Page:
How to Make a Good Cup of Coffee, According to a Barista

If savoring a morning cuppa is your favorite part of the day, you need these coffee-making secrets now.

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Coffee Beans background
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Choose High-Quality Coffee Beans

Whether you want to try out a coffee subscription box or pick up beans from a local coffee shop, choose high-quality beans for your coffee. It makes a world of difference! When looking for coffee beans, here’s what to keep in mind:

  • Purchase coffee roasted in the past 2 to 4 weeks. Freshness is essential.
  • Find a company that lists tasting notes for the flavor profile of the coffee. This demonstrates that the company is competent in coffee roasting.
  • Does the company also talk transparently about its sourcing and relationship with its farmers? This usually indicates a roaster puts care into their coffee roasting.
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Close-Up Of Roasted Coffee Beans In Jar On Table
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Keep Your Coffee Beans Fresh

For coffee beans to retain their quality, store them in an airtight container. You can store them in a Mason jar, resealable plastic bag or the resealable bag that the coffee comes in. What’s important is that it’s sealed at all times. If you don’t go through coffee beans very quickly, it can be a good idea to store them in an airtight container in the freezer. Wondering about the caffeine content in your morning cup o’ joe? Find out how much caffeine is in your coffee.

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Weighing coffee on a scale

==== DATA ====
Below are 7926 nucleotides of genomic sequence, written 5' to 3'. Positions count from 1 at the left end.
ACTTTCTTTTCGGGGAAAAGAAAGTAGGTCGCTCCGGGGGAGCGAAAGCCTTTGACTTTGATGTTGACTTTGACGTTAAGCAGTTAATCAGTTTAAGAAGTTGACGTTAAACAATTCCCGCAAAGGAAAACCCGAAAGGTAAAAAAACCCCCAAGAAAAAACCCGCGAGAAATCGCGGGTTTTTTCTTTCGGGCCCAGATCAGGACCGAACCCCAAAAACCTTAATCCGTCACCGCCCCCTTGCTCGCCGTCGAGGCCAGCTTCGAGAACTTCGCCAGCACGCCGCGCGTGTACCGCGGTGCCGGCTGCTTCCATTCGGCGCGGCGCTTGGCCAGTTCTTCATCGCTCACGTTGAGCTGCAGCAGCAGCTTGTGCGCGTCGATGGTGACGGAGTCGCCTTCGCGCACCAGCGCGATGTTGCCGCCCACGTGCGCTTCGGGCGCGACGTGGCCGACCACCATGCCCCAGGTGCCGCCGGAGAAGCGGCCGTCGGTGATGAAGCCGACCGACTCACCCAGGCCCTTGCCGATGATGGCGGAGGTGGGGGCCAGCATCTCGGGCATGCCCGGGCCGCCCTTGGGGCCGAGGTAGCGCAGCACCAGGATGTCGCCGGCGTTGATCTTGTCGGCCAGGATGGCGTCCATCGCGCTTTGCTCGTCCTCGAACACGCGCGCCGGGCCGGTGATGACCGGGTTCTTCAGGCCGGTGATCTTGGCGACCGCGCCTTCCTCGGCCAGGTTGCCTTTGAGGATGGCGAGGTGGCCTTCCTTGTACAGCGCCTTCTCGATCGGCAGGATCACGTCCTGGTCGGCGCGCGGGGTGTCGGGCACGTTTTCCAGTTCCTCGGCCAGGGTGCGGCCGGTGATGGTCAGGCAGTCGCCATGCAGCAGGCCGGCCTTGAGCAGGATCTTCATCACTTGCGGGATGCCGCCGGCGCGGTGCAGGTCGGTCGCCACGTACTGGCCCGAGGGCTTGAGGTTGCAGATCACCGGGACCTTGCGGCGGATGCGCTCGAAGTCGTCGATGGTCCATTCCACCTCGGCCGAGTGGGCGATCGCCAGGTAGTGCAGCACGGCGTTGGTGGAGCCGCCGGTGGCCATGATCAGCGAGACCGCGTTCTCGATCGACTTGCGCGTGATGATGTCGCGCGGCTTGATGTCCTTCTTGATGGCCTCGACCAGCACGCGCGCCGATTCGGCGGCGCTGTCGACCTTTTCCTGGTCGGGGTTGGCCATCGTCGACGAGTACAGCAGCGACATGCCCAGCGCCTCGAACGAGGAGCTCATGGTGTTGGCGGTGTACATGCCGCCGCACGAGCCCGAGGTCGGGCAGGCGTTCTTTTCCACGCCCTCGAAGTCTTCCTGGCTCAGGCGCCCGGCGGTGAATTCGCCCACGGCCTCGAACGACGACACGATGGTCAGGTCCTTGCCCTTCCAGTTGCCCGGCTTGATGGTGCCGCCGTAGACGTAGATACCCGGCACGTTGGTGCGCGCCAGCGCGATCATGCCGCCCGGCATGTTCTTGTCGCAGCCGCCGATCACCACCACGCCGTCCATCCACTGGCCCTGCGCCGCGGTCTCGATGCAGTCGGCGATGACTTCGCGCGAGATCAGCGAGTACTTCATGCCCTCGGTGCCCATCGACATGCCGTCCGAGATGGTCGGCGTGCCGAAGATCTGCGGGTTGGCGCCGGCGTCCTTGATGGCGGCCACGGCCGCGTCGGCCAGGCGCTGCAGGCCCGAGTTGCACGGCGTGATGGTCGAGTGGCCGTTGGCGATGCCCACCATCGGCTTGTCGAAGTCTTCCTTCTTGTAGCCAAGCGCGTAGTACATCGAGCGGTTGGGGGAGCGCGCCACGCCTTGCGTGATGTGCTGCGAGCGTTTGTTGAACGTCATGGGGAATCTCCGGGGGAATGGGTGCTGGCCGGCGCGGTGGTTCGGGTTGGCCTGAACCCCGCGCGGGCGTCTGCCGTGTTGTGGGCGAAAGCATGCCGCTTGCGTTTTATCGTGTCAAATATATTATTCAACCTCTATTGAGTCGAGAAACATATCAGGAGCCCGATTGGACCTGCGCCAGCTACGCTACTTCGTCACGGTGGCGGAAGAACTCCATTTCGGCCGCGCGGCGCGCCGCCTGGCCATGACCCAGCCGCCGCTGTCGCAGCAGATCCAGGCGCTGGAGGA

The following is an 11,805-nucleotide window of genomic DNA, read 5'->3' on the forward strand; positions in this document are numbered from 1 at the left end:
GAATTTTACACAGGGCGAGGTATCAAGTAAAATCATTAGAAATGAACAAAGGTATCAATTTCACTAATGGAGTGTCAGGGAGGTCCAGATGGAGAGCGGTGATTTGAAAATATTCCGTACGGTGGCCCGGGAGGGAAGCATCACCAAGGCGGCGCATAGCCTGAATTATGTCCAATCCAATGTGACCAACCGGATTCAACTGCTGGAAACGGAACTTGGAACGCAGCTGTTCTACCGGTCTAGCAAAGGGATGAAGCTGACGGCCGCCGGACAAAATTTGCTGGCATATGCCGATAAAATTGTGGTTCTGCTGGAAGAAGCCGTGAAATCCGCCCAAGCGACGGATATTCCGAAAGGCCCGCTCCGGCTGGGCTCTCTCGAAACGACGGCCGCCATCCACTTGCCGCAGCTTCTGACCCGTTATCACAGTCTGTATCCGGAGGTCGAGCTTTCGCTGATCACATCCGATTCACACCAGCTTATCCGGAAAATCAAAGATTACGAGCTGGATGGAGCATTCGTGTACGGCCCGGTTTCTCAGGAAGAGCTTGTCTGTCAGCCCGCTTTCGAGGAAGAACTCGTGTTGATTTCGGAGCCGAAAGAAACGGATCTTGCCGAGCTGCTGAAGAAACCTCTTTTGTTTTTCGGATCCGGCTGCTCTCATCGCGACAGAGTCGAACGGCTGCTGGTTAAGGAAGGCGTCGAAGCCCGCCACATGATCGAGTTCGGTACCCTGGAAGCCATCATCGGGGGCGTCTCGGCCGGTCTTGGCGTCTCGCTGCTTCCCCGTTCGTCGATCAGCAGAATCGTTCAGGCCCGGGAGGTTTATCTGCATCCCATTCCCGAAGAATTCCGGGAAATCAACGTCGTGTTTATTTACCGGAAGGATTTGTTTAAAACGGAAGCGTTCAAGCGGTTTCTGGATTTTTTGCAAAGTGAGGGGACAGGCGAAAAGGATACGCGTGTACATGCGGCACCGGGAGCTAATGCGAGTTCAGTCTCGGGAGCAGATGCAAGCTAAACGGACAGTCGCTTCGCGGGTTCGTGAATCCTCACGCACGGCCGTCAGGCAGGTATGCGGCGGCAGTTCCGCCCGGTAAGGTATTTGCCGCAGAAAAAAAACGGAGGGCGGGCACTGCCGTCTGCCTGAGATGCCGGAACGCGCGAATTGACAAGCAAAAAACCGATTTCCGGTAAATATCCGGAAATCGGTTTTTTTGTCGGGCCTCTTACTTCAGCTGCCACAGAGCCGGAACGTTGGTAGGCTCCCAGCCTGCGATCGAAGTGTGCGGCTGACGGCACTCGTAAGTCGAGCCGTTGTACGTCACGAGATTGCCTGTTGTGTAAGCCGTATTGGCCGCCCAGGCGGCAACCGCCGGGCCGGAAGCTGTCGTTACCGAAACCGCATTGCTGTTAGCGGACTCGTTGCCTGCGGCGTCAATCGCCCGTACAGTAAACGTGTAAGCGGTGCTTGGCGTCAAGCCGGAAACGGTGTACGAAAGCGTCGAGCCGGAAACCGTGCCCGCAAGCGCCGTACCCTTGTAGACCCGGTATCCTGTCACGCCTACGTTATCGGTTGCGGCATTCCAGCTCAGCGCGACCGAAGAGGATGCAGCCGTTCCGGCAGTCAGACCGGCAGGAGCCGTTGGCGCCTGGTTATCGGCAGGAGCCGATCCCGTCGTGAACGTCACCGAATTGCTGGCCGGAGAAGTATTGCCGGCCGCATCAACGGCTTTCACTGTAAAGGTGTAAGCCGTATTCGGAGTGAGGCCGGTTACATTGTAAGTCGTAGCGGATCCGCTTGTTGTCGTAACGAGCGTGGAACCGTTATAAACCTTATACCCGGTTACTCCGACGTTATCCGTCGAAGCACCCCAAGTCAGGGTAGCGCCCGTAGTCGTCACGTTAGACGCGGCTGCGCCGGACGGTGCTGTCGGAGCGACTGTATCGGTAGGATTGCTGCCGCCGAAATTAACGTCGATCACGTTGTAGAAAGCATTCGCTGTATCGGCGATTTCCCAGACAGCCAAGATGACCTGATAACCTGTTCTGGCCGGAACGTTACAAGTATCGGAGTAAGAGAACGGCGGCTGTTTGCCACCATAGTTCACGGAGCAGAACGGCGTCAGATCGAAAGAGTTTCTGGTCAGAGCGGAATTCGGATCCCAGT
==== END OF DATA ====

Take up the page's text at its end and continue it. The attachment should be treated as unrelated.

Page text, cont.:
Use a Scale for Measurements

This adjustment may seem minor, but using a scale at each step of the brewing process is an easy way to make a good cup of coffee. The coffee bean to water ratio is important, but many coffee machines mark a cup as 5 ounces instead of 8 ounces. And people often add a scoop of coffee grounds, which is not an objective unit of measure.

For more precise measurements, follow our guide on how to make French press coffee. Keep in mind that different types of coffee require different ratios, but when in doubt, the Specialty Coffee Association of America suggests a ratio that calls for 55 grams of coffee for every 1,000 grams (one liter) of water.

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coffee in a coffee filter
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Use High-Quality Coffee Filters

Paper coffee filters will absorb some of the flavors of the coffee as it’s being brewed. This is why a reusable coffee filter is often the best choice for brewing coffee and for the environment. If you prefer a paper filter, look for one that fits your coffeemaker or pour-over maker properly. This ensures that your coffee brews evenly and tastes its absolute best. Learn more about the right way to insert a coffee filter.

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Barista bring the coffee ground powder to the paper filter before brew coffee.